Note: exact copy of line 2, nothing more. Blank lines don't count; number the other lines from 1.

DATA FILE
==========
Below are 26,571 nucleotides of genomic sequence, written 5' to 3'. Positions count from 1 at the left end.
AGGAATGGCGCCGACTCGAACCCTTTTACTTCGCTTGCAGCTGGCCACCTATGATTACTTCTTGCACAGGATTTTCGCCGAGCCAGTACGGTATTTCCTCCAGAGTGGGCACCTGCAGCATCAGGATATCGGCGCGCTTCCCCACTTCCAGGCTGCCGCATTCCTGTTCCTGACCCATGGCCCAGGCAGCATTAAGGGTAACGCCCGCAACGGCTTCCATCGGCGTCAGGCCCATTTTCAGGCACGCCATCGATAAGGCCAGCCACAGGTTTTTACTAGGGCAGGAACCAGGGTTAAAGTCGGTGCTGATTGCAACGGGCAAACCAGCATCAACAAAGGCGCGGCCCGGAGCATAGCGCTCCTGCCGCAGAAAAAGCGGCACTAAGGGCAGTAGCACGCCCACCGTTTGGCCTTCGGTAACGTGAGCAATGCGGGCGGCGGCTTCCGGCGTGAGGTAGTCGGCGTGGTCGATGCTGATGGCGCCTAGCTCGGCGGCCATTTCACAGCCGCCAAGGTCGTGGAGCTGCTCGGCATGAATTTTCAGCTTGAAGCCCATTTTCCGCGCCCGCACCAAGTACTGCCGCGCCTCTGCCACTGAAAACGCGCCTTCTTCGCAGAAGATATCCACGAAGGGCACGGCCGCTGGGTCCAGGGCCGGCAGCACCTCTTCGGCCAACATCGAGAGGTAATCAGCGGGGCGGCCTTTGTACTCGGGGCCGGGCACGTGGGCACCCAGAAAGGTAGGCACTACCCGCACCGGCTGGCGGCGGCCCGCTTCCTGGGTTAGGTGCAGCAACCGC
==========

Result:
AGGAATGGCGCCGACTCGAACCCTTTTACTTCGCTTGCAGCTGGCCACCTATGATTACTTCTTGCACAGGATTTTCGCCGAGCCAGTACGGTATTTCCTCCAGAGTGGGCACCTGCAGCATCAGGATATCGGCGCGCTTCCCCACTTCCAGGCTGCCGCATTCCTGTTCCTGACCCATGGCCCAGGCAGCATTAAGGGTAACGCCCGCAACGGCTTCCATCGGCGTCAGGCCCATTTTCAGGCACGCCATCGATAAGGCCAGCCACAGGTTTTTACTAGGGCAGGAACCAGGGTTAAAGTCGGTGCTGATTGCAACGGGCAAACCAGCATCAACAAAGGCGCGGCCCGGAGCATAGCGCTCCTGCCGCAGAAAAAGCGGCACTAAGGGCAGTAGCACGCCCACCGTTTGGCCTTCGGTAACGTGAGCAATGCGGGCGGCGGCTTCCGGCGTGAGGTAGTCGGCGTGGTCGATGCTGATGGCGCCTAGCTCGGCGGCCATTTCACAGCCGCCAAGGTCGTGGAGCTGCTCGGCATGAATTTTCAGCTTGAAGCCCATTTTCCGCGCCCGCACCAAGTACTGCCGCGCCTCTGCCACTGAAAACGCGCCTTCTTCGCAGAAGATATCCACGAAGGGCACGGCCGCTGGGTCCAGGGCCGGCAGCACCTCTTCGGCCAACATCGAGAGGTAATCAGCGGGGCGGCCTTTGTACTCGGGGCCGGGCACGTGGGCACCCAGAAAGGTAGGCACTACCCGCACCGGCTGGCGGCGGCCCGCTTCCTGGGTTAGGTGCAGCAACCGC